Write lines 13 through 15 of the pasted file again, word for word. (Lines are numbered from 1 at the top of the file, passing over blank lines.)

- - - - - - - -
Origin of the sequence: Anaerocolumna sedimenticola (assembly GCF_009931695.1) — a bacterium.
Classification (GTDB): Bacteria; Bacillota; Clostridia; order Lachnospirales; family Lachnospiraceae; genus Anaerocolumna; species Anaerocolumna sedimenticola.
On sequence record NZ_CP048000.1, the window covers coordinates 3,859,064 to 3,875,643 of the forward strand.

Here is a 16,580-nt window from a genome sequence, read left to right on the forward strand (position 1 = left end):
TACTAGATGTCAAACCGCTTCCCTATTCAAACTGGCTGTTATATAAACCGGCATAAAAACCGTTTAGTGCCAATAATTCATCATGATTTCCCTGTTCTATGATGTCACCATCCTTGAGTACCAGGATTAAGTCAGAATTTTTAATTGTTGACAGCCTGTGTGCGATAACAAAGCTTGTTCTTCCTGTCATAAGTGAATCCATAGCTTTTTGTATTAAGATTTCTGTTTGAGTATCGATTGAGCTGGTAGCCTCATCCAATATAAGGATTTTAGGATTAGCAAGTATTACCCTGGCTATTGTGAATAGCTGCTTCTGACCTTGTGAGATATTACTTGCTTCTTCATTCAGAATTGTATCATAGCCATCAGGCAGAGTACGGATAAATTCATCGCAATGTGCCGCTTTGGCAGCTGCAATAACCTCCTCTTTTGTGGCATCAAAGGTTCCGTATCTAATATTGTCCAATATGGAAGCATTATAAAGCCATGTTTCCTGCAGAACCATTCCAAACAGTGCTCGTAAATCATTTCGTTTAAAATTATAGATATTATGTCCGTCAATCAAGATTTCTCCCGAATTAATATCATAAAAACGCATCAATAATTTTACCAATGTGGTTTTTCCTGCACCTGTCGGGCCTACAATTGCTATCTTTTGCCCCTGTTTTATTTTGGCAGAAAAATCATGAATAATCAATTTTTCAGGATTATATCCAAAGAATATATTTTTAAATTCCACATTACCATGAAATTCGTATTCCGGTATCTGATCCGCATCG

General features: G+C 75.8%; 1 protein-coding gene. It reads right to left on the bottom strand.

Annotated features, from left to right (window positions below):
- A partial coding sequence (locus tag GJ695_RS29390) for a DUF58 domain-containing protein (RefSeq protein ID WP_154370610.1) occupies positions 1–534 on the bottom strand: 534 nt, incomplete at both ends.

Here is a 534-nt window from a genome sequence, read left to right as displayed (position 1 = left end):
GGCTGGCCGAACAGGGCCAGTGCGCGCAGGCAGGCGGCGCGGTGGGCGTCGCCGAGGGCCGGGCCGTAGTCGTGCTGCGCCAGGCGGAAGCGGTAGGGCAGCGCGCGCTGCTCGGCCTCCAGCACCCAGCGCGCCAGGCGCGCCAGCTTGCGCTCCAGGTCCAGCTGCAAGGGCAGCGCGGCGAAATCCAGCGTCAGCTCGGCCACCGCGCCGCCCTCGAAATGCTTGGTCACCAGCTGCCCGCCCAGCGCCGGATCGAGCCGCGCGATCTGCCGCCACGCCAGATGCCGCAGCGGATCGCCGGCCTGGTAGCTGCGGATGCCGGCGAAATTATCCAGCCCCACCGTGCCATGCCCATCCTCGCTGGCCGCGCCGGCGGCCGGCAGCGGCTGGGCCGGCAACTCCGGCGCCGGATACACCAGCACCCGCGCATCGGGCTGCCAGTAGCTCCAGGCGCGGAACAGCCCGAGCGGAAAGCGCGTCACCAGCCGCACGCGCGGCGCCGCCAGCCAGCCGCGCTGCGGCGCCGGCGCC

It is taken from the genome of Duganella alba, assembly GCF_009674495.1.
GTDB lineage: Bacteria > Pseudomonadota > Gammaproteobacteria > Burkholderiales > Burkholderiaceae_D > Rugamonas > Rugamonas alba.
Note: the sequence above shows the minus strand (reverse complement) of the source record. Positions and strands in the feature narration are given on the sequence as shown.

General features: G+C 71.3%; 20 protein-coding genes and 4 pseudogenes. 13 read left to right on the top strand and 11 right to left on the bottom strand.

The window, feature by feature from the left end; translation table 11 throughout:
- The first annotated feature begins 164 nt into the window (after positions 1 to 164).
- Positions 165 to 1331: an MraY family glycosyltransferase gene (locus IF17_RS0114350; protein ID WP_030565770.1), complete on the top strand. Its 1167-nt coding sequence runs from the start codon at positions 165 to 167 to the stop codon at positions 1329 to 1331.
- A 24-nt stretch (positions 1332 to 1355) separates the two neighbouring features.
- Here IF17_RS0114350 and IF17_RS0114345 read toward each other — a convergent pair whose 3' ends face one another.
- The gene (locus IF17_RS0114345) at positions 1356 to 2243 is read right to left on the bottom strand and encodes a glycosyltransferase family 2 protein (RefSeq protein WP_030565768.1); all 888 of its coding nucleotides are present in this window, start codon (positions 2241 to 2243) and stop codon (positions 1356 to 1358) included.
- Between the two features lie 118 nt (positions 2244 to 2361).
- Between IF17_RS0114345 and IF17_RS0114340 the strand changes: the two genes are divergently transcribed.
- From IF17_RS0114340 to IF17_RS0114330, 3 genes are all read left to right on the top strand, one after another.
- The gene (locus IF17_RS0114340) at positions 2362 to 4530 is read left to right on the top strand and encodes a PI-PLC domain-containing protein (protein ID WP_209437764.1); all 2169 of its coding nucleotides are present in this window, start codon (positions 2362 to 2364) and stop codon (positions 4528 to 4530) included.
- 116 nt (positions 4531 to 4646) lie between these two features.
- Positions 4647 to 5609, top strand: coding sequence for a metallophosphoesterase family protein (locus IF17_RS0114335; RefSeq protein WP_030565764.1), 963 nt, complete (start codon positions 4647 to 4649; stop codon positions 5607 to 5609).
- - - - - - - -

Note: the sequence above shows the minus strand (reverse complement) of the source record. Positions and strands in the feature narration are given on the sequence as shown.

General features: G+C 71.3%; 20 protein-coding genes and 4 pseudogenes. 13 read left to right on the top strand and 11 right to left on the bottom strand.

The window, feature by feature from the left end; translation table 11 throughout: